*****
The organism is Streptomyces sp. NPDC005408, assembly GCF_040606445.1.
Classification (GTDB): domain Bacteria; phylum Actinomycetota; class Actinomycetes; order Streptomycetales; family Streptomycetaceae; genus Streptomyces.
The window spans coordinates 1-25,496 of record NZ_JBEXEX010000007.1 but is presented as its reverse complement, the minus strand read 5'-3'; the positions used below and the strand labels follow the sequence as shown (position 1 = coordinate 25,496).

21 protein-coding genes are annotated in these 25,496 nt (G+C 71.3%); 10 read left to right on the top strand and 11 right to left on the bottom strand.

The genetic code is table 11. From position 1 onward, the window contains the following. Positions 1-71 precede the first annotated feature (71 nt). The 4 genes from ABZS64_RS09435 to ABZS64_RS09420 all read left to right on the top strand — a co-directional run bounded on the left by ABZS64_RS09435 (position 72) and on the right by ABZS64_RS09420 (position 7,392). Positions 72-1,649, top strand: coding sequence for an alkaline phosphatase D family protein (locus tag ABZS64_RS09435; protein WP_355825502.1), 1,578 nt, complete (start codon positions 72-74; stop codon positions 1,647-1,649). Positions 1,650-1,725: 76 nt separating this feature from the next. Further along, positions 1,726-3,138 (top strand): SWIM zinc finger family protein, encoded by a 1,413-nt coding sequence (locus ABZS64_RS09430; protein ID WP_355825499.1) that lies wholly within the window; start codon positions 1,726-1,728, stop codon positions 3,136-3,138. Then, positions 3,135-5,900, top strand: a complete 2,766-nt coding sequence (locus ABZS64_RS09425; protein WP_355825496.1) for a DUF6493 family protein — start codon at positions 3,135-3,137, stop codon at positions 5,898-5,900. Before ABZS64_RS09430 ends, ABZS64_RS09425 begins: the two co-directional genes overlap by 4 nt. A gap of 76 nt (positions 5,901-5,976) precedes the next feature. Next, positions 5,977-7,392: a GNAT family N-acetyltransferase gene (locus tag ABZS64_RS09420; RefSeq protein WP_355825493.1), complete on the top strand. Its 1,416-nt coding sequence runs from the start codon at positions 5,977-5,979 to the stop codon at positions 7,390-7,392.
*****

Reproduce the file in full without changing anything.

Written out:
The organism is Streptomyces sp. NPDC005408, assembly GCF_040606445.1.
Classification (GTDB): domain Bacteria; phylum Actinomycetota; class Actinomycetes; order Streptomycetales; family Streptomycetaceae; genus Streptomyces.
The window spans coordinates 1-25,496 of record NZ_JBEXEX010000007.1 but is presented as its reverse complement, the minus strand read 5'-3'; the positions used below and the strand labels follow the sequence as shown (position 1 = coordinate 25,496).

21 protein-coding genes are annotated in these 25,496 nt (G+C 71.3%); 10 read left to right on the top strand and 11 right to left on the bottom strand.

The genetic code is table 11. From position 1 onward, the window contains the following. Positions 1-71 precede the first annotated feature (71 nt). The 4 genes from ABZS64_RS09435 to ABZS64_RS09420 all read left to right on the top strand — a co-directional run bounded on the left by ABZS64_RS09435 (position 72) and on the right by ABZS64_RS09420 (position 7,392). Positions 72-1,649, top strand: coding sequence for an alkaline phosphatase D family protein (locus tag ABZS64_RS09435; protein WP_355825502.1), 1,578 nt, complete (start codon positions 72-74; stop codon positions 1,647-1,649). Positions 1,650-1,725: 76 nt separating this feature from the next. Further along, positions 1,726-3,138 (top strand): SWIM zinc finger family protein, encoded by a 1,413-nt coding sequence (locus ABZS64_RS09430; protein ID WP_355825499.1) that lies wholly within the window; start codon positions 1,726-1,728, stop codon positions 3,136-3,138. Then, positions 3,135-5,900, top strand: a complete 2,766-nt coding sequence (locus ABZS64_RS09425; protein WP_355825496.1) for a DUF6493 family protein — start codon at positions 3,135-3,137, stop codon at positions 5,898-5,900. Before ABZS64_RS09430 ends, ABZS64_RS09425 begins: the two co-directional genes overlap by 4 nt. A gap of 76 nt (positions 5,901-5,976) precedes the next feature. Next, positions 5,977-7,392: a GNAT family N-acetyltransferase gene (locus tag ABZS64_RS09420; RefSeq protein WP_355825493.1), complete on the top strand. Its 1,416-nt coding sequence runs from the start codon at positions 5,977-5,979 to the stop codon at positions 7,390-7,392.